There has been an increasing number of motorcycles out and about during the warm Kansas weather this summer.

While drivers should be cautious of the additional traffic, those who choose to ride motorcycles also should take extra safety precautions.

Police Chief Dan Ward

Ward

“I have been an avid motorcycle rider for nearly 40 years and I know firsthand how enjoyable it is to take a relaxing ride on a Sunday afternoon,” said Arkansas City Police Chief Dan Ward.

“As you ride, your worries seem to disappear as you become fully engaged in the activity of cruising down the road. To quote Dan Aykroyd, ‘You do not need a therapist if you own a motorcycle, any kind of motorcycle!’ While it is a fun and popular activity, unfortunately statistics prove it can be dangerous. The fact is motorcycle riders are 30 times more likely to die than drivers of other vehicles.”

Injury statistics also show a much higher rate of accidents in which motorcycle riders are involved.

“There isn’t much to protect you from the road, other vehicles or objects,” Ward said. “To reduce your odds of an accident, there are several things you can do which are simple and effective.”

He suggested the following actions as ways to avoid injury while still enjoying the freedom provided by traveling by motorcycle.

Wear protective gear

Ward said the most important precaution any motorcycle rider can take is to wear appropriate protective gear and equipment.

“Wearing a helmet, gloves and jacket will help reduce your injuries, should you have an accident, as they will put a layer of protection between you and the surface you come in contact (with),” he said.

“While concussions and brain damage are at the top of the list of injuries, simply wearing an approved helmet can greatly reduce the risk of injury and even death.”

Don’t drink and ride

As with operating any motor vehicle, Ward said drinking alcohol and riding do not mix.

“Drinking and driving a car is dangerous,” he said. “Drinking and riding a motorcycle will practically ensure you will crash.”

The Insurance Institute for Highway Safety (IIHS) found that alcohol was a factor in 42 percent of all motorcycle accidents.

The same caution should be exercised with any other form of intoxicating stimulant.

Learn how to ride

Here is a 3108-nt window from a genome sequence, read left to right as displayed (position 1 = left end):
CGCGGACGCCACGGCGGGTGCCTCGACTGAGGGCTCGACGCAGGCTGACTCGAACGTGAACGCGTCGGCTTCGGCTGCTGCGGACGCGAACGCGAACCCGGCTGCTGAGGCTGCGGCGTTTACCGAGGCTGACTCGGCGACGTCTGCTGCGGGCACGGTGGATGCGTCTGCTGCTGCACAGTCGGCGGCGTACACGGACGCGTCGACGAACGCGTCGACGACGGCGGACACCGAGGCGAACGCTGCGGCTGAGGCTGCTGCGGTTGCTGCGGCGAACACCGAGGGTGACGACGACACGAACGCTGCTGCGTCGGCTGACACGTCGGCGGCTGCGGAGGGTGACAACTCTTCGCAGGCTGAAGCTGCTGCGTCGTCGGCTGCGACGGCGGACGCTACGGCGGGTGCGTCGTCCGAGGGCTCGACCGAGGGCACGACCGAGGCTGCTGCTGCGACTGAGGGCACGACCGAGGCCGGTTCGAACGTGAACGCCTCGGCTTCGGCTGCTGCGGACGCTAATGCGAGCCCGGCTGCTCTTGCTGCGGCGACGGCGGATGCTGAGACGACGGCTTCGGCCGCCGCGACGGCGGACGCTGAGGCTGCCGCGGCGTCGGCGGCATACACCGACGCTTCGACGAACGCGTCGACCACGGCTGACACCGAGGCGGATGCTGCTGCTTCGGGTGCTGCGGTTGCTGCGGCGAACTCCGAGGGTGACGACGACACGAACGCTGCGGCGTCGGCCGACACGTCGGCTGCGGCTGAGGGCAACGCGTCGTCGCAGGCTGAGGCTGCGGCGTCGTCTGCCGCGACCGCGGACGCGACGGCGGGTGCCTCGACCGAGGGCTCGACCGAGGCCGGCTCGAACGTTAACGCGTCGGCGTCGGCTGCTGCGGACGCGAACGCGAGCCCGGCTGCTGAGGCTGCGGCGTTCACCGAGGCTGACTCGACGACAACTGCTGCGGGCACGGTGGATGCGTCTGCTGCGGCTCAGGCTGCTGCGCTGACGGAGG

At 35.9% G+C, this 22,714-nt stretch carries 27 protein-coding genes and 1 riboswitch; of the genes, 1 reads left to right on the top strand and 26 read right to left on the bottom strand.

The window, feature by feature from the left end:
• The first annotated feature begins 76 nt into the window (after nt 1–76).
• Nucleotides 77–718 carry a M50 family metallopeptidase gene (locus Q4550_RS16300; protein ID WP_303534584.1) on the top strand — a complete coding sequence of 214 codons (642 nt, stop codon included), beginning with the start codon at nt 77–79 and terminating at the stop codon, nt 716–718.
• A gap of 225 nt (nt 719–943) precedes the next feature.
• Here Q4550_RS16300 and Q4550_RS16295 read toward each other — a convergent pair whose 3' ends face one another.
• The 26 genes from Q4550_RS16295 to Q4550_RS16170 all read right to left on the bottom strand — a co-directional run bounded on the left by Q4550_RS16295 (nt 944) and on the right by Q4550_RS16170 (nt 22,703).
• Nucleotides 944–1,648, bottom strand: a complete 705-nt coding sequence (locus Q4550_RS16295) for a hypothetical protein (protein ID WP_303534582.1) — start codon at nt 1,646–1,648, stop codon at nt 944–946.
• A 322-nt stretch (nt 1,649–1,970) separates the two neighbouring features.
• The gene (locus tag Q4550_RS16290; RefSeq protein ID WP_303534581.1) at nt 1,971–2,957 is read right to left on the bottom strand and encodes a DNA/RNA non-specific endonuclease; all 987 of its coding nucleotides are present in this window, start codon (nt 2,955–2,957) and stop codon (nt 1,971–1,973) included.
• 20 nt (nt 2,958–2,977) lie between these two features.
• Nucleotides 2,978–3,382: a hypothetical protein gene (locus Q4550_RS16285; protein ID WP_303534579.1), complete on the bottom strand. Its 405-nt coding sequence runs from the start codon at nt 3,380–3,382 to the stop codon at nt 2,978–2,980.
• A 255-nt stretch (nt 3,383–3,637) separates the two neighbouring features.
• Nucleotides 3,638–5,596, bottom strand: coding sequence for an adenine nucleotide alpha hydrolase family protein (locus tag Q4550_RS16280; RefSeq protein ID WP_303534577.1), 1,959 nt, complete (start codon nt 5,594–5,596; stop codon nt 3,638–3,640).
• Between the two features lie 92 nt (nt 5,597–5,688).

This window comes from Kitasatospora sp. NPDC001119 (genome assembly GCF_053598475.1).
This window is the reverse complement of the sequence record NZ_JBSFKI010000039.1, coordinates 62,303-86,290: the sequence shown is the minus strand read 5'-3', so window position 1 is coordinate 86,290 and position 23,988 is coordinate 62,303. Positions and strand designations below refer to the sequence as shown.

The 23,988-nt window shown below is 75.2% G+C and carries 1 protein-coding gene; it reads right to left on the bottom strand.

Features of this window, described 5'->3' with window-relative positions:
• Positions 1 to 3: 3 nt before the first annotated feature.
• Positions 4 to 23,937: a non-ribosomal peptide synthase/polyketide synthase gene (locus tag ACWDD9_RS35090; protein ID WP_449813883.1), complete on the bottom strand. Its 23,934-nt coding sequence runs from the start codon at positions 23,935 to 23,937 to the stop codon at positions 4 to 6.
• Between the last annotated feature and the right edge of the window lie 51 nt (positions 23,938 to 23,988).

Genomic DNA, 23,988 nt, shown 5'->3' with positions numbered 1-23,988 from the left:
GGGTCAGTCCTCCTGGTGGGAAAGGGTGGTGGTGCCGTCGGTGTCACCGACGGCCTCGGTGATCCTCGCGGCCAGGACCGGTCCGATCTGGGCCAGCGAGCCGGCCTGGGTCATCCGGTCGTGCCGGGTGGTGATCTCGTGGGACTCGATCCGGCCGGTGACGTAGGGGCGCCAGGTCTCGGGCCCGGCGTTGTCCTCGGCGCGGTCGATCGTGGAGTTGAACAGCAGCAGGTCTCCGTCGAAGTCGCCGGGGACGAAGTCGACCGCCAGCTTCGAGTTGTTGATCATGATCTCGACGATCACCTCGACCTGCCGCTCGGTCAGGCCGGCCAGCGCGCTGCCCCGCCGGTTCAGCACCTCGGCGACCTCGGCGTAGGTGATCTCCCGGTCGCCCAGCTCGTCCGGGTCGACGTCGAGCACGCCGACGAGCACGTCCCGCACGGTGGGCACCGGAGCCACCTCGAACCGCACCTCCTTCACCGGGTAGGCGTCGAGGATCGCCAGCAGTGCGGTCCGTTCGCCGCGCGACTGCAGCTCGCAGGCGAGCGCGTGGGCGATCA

The skill level needed to pass the riding portion of the Kansas driver’s license test is very low, according to Ward.

“To really understand how to take avoidance measures, rather than locking up the brakes, it is highly recommended that riders take at least a basic riding course,” Ward said.

“In my time riding, I have taken two such courses, and I learned something from both and became a better rider.”

Slow down, enjoy the ride

Simply slowing down and not speeding can greatly reduce the risk of injury or death while riding a motorcycle.

“It is common knowledge (that) the faster cars travel, the greater the damage and more severe the injuries are,” Ward said.

“In fact, that is the entire basis for (the) police department’s traffic enforcement efforts.”

When vehicle speeds are reduced, so are the number and severity of traffic accidents that occur.

“For motorcycles, it is even more critical, and IIHS found that 48 percent of all motorcycle accidents involved speeding,” Ward said.

Be visible on your motorcycle

Many motorcycle accidents occur because other drivers don’t see motorcycles on the road.

“Wearing reflective gear and not riding at night goes a long way to avoiding an accident,” Ward said.

“Even when taking such precautions, you should always assume the other vehicles do not see you.”

He emphasized that taking safety precautions doesn’t have to eliminate the fun one can have riding a motorcycle on the open road.

“By taking a few simple steps to ensure your safety, motorcycle riding can be a safe and very fun activity,” Ward said.

“I encourage anyone who rides, or is thinking about riding, to follow these safety tips and make the most of their time on the road.”